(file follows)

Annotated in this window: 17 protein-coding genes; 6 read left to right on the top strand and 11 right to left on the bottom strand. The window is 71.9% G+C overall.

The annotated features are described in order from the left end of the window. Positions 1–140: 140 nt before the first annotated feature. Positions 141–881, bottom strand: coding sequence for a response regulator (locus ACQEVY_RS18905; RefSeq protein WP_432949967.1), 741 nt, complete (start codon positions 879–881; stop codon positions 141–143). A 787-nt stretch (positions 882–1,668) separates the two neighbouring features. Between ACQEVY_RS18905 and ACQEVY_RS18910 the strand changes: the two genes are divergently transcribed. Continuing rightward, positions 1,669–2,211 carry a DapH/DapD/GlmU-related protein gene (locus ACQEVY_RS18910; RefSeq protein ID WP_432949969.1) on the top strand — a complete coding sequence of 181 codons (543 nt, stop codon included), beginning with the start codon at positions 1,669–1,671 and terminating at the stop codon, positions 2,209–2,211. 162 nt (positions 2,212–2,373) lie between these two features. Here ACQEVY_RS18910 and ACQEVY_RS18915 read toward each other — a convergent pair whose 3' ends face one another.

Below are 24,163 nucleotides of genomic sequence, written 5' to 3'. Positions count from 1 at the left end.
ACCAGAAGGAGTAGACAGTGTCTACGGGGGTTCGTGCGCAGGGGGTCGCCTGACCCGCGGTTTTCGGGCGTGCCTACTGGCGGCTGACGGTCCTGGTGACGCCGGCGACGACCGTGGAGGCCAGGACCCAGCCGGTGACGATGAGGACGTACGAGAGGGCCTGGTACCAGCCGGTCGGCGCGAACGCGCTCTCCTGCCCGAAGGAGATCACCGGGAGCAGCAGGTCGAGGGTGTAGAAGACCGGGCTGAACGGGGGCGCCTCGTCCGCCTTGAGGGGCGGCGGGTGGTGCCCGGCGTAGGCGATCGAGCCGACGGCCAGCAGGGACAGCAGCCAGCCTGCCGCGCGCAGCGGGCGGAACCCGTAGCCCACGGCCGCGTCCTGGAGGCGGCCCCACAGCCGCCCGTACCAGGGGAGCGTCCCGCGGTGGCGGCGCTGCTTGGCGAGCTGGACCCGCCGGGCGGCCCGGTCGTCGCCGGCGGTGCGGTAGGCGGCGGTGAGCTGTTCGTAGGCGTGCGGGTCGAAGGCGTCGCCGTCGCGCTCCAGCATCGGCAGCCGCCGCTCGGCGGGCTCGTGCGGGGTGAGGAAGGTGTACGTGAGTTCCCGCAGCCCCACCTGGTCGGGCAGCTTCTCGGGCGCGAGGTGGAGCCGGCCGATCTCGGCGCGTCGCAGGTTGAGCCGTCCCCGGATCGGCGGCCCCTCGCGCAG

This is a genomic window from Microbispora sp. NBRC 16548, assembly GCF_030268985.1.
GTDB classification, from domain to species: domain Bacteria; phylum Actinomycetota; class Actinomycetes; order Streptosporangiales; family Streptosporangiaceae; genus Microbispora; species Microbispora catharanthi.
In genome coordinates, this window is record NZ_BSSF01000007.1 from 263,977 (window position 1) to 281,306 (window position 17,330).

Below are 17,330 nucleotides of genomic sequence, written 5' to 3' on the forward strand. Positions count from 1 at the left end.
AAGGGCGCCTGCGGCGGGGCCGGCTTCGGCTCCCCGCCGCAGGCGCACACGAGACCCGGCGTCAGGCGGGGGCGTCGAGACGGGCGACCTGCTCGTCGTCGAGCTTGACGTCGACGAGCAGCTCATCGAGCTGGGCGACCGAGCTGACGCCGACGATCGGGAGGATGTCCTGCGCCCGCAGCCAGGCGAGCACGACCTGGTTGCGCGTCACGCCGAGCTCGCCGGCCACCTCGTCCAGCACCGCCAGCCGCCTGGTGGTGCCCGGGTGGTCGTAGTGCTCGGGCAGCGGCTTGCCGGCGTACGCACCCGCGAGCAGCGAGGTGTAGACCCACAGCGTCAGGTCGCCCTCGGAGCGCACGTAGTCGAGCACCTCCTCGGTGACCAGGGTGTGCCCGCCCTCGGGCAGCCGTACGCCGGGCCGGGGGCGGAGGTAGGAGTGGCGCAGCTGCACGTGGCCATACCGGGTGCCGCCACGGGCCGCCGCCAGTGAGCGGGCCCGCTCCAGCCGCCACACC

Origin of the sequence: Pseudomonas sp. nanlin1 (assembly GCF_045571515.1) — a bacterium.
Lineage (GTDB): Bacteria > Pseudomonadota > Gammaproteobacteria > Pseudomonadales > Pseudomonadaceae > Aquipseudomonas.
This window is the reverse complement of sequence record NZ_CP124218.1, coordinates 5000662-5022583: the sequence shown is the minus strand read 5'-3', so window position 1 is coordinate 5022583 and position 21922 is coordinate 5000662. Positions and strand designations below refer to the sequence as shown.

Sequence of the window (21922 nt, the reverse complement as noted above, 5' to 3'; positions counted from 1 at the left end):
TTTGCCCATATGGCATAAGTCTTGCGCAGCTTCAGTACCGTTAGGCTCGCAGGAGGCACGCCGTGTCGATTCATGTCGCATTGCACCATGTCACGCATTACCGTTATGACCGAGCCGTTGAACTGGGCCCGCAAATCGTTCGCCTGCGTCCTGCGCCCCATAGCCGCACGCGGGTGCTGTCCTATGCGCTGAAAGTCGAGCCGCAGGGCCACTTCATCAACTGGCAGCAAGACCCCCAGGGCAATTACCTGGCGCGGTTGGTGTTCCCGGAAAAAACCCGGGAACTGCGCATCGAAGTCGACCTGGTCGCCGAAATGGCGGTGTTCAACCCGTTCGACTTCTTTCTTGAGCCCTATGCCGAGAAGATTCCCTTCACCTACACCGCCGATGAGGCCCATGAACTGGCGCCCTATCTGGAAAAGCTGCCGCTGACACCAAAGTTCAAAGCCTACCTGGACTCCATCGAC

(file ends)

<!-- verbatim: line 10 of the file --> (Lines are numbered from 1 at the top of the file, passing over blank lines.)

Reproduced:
Origin of the sequence: Pseudomonas sp. nanlin1 (assembly GCF_045571515.1) — a bacterium.